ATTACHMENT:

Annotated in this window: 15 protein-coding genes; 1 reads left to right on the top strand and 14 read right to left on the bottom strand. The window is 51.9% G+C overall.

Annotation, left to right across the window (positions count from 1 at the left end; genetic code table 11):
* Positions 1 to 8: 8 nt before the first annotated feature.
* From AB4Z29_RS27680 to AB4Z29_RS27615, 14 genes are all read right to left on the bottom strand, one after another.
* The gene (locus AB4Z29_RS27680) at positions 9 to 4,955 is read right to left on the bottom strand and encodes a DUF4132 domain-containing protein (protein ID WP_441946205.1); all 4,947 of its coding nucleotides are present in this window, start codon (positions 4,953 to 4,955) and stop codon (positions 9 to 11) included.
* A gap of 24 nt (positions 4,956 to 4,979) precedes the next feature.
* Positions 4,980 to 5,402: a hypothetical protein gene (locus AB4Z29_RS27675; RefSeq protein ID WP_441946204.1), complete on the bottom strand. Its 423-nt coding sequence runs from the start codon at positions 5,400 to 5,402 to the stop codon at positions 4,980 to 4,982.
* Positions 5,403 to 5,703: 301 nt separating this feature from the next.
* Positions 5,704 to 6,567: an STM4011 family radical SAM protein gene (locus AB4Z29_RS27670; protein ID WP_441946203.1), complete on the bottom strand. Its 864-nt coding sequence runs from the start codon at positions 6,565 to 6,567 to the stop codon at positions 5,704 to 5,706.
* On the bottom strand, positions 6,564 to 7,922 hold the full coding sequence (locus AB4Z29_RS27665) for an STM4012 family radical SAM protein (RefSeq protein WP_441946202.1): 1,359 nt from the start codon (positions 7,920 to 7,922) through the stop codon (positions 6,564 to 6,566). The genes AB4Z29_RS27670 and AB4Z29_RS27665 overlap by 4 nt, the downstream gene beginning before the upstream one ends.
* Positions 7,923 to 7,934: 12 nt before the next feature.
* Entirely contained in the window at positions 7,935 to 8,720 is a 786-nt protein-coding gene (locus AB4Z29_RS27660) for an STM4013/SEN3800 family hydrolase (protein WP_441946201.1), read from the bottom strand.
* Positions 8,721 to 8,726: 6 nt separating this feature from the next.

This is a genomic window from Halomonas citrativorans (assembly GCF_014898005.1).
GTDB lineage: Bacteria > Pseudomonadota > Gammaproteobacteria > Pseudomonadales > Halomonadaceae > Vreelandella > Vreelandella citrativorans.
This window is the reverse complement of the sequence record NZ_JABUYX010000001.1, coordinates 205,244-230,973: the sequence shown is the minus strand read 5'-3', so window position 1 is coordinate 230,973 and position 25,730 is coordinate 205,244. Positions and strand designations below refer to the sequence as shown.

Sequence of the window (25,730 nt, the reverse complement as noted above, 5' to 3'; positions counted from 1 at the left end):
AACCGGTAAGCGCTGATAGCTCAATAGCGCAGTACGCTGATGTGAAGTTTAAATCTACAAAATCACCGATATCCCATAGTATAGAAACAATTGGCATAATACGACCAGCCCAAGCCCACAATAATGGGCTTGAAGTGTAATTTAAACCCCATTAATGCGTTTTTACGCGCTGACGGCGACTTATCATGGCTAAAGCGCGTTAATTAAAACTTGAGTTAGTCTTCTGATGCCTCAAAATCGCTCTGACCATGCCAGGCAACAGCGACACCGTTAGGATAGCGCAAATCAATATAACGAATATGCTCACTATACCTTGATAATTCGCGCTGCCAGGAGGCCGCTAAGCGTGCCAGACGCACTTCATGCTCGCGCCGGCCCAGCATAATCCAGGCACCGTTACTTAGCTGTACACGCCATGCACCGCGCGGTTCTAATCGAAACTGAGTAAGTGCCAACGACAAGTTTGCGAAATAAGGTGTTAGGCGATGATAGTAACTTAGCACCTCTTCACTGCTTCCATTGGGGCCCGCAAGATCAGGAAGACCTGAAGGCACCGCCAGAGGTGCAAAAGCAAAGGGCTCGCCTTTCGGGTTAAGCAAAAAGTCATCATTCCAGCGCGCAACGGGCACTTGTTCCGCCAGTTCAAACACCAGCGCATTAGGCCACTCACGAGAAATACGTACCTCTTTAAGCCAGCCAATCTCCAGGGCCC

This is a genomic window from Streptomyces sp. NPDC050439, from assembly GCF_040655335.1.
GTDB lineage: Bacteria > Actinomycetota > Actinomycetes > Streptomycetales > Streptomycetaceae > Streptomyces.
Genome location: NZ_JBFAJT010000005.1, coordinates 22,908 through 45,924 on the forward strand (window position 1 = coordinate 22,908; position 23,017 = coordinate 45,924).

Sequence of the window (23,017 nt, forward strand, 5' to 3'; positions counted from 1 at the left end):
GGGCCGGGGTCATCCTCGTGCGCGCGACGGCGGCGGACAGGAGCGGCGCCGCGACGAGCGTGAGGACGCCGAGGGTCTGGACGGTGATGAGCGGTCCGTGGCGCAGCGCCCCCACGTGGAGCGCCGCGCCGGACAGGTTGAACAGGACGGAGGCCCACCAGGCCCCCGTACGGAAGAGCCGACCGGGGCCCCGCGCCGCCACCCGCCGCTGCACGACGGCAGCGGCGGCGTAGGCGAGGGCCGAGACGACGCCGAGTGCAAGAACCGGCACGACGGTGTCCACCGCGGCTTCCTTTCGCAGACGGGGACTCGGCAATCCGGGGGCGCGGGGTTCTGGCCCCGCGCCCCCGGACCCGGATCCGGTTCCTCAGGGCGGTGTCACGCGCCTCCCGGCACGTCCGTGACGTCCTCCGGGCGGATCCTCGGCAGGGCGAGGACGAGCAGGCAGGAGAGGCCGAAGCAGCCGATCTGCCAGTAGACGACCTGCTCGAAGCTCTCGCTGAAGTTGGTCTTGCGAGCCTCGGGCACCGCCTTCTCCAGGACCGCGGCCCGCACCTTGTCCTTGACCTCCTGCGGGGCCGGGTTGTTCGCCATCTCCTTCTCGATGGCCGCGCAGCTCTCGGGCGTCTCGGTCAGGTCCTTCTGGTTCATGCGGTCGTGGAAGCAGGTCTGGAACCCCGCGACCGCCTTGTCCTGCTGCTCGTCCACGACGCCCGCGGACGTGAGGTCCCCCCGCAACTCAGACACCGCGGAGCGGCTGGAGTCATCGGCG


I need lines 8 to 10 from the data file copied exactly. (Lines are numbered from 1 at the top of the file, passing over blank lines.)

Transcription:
* Positions 5,403 to 5,703: 301 nt separating this feature from the next.
* Positions 5,704 to 6,567: an STM4011 family radical SAM protein gene (locus AB4Z29_RS27670; protein ID WP_441946203.1), complete on the bottom strand. Its 864-nt coding sequence runs from the start codon at positions 6,565 to 6,567 to the stop codon at positions 5,704 to 5,706.
* On the bottom strand, positions 6,564 to 7,922 hold the full coding sequence (locus AB4Z29_RS27665) for an STM4012 family radical SAM protein (RefSeq protein WP_441946202.1): 1,359 nt from the start codon (positions 7,920 to 7,922) through the stop codon (positions 6,564 to 6,566). The genes AB4Z29_RS27670 and AB4Z29_RS27665 overlap by 4 nt, the downstream gene beginning before the upstream one ends.